Alex’s goal is to figure out the culprit of the copycat murder. That and find out why this particular murder has been happening again. What stands in the way? Oh, boy. Let’s see… I don’t want to give away too much details but suffice to say, they’re definitely supernatural. Think urban legends and campfire ghost stories.
7. Where is your novel set? (Show us pictures if you have them!)
I have set my story in a fictional place called Maroon Island. The main city is something similar to New York City: vibrant, busy, lots of people. The other areas of the island vary. Some are quiet and secluded, others will have an old world feel to it, a few will be populated with forests and rivers.
8. What is the most important relationship your character has?
Alex’s relationship with Jason will finally make sense here. In book one, it’s not clearly seen how Jason affects Alex’s role as the Keeper. Here, in book two, things both subtle and crazy will happen so that, finally, Alex has no choice but to accept the fact that Jason has a larger role to play in her mission. In that context, she will learn to tame her pride and (reluctantly) make space for Jason in her life, in more ways than one.
9. How does your protagonist change by the end of the novel?
Alex will learn that try as she may, she is not as tough and alone as she thinks. She will learn that, really, two is better than one. By finally recognizing her weaknesses and flaws, she’ll be more well-equipped as a Keeper and will be, by far, a better person than she was.
10. What themes are in your book? How do you want your readers to feel when the story is over?
It’s basically good versus evil. It’s also about finding oneself once hurled into a situation that you didn’t even want to be in in the first place. It’s about accepting yourself wholly and about learning to reach out, never mind the fears that come along with stepping out of your comfort zone. I want the readers to be able to relate to that painful yet hilarious process of self-discovery. I also want them to feel scared of the scenes that are supposed to be terrifying. Otherwise, it wouldn’t be a successful horror story if the readers don’t get scared at some point.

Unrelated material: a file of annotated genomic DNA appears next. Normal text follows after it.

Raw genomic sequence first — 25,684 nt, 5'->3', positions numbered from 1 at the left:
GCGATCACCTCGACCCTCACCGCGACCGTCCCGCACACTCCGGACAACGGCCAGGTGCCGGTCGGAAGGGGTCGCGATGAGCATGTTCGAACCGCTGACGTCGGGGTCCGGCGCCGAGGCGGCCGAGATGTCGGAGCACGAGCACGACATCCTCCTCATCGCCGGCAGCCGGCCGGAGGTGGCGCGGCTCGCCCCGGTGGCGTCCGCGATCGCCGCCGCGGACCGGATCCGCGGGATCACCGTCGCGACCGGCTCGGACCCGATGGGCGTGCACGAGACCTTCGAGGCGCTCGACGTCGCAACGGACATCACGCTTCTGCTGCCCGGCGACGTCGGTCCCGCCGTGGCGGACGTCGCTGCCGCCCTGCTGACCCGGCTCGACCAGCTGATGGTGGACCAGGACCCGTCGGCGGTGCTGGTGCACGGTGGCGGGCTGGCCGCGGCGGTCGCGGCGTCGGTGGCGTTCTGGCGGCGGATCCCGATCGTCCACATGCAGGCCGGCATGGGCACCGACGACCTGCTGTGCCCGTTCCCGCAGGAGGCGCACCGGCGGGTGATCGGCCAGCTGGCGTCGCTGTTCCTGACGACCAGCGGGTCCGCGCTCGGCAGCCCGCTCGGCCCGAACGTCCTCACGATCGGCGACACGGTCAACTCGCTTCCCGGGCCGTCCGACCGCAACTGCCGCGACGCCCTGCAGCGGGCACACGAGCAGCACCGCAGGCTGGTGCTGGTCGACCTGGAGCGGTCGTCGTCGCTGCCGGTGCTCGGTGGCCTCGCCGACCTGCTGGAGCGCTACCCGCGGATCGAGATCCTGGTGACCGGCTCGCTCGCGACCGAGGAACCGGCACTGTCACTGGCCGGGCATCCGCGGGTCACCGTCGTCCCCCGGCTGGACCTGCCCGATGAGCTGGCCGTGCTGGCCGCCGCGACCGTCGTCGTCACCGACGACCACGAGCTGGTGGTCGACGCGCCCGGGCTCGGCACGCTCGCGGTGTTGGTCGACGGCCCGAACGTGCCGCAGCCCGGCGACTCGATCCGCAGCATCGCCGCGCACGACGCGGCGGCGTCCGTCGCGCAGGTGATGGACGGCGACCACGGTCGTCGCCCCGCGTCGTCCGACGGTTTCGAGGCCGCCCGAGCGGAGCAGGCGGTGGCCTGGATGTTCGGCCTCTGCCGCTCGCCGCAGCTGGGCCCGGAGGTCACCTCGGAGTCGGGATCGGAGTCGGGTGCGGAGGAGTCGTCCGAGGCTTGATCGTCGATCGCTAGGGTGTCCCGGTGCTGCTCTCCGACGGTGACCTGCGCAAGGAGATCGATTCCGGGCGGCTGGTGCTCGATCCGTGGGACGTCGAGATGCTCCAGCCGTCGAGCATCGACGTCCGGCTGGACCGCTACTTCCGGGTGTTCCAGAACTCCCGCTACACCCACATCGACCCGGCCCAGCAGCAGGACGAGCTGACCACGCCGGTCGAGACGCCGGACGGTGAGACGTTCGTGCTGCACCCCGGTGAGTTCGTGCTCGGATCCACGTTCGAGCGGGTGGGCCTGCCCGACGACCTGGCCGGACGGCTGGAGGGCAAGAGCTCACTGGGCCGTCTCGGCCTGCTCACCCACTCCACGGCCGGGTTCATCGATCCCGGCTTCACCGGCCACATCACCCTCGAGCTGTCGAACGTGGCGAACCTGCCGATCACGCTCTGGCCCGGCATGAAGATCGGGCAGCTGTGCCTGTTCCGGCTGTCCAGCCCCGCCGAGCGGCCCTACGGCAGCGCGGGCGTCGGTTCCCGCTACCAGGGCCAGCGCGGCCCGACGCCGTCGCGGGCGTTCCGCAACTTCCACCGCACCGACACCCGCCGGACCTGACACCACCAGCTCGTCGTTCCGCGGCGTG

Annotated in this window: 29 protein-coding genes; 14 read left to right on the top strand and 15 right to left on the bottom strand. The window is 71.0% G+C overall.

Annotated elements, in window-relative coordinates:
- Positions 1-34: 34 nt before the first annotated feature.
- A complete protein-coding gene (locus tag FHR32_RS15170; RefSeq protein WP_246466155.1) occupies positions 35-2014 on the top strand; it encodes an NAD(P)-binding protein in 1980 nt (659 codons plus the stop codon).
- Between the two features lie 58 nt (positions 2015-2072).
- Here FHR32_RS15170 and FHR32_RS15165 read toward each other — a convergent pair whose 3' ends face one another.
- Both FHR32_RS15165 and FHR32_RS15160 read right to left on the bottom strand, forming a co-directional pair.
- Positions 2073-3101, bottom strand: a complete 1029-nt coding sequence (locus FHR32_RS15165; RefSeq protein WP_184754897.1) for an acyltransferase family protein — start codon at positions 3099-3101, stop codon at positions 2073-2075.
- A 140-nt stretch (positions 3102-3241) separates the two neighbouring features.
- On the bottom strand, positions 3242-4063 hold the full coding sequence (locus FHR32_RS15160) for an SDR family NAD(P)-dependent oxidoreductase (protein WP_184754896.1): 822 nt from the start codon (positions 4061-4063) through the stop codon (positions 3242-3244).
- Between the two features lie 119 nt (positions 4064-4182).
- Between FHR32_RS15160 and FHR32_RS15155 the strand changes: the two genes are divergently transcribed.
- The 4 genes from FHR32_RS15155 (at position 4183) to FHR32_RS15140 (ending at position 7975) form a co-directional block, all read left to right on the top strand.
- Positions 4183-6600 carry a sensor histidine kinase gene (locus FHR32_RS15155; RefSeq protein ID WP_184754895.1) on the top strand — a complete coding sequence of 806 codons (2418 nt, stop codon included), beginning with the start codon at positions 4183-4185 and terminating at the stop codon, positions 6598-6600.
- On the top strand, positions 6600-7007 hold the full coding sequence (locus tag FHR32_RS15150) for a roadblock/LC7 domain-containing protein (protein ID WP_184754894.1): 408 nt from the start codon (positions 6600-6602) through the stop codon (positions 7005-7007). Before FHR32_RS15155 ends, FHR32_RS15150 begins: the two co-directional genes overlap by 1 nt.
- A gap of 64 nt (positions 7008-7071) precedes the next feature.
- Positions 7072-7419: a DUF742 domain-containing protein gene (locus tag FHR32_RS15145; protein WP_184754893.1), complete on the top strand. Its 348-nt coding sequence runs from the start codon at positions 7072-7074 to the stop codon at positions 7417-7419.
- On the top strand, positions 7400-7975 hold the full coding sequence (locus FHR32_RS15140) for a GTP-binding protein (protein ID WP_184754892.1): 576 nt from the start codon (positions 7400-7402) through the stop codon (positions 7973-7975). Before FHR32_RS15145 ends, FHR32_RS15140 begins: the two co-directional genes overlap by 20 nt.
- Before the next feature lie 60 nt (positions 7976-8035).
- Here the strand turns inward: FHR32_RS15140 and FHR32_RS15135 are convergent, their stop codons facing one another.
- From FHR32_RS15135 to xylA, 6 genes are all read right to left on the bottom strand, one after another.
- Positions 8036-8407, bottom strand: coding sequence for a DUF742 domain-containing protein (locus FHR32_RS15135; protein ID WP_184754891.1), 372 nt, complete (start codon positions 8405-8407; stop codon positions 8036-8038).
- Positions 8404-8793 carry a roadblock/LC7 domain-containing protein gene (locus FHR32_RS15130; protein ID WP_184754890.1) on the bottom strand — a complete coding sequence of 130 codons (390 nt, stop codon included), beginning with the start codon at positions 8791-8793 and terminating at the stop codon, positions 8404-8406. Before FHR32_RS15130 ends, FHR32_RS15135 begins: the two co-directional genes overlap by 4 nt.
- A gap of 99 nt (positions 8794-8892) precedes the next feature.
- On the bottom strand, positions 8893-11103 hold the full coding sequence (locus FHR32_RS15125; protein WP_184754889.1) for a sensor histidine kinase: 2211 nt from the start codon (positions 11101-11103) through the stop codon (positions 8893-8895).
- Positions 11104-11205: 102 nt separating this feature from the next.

BONUS! Tell us your 3 best pieces of advice for others trying to write a book in a month.
Oh, my God. This is a tricky one, as I actually bombed the previous NaNoWriMos. (I really shouldn’t have said that.) But I have been experimenting with what works and what doesn’t for me when it comes to writing. And it doesn’t hurt that I have read books about writing as well. So here goes my three wise words about writing a book in a month:
- Set the pace and time. Do you want to write it all down in one sitting or write at different times throughout the day? You should write 1,667 words a day at the very least for NaNoWriMo in order to achieve the 50k words by the end of November. It’s good to know when is your best time for writing, that golden time when your mind is just bursting at the seams with plot twists and beautiful dialogues.
- Read Stephen King’s “On Writing” and Anne Lamott’s “Bird by Bird” this early. Read those, absorb, and digest. You’ll thank me later.
- Just write. Turn away distractions, be in the zone. Word vomit like crazy. You can worry about it all coming together to make sense later, like in DECEMBER (so far away!). For now, just write what comes to mind and heart. You can always edit later. Okay?
Tangent but totally fun!
I usually get inspiration or ideas from websites like Reddit’s /nosleep. Happy writing and best of luck!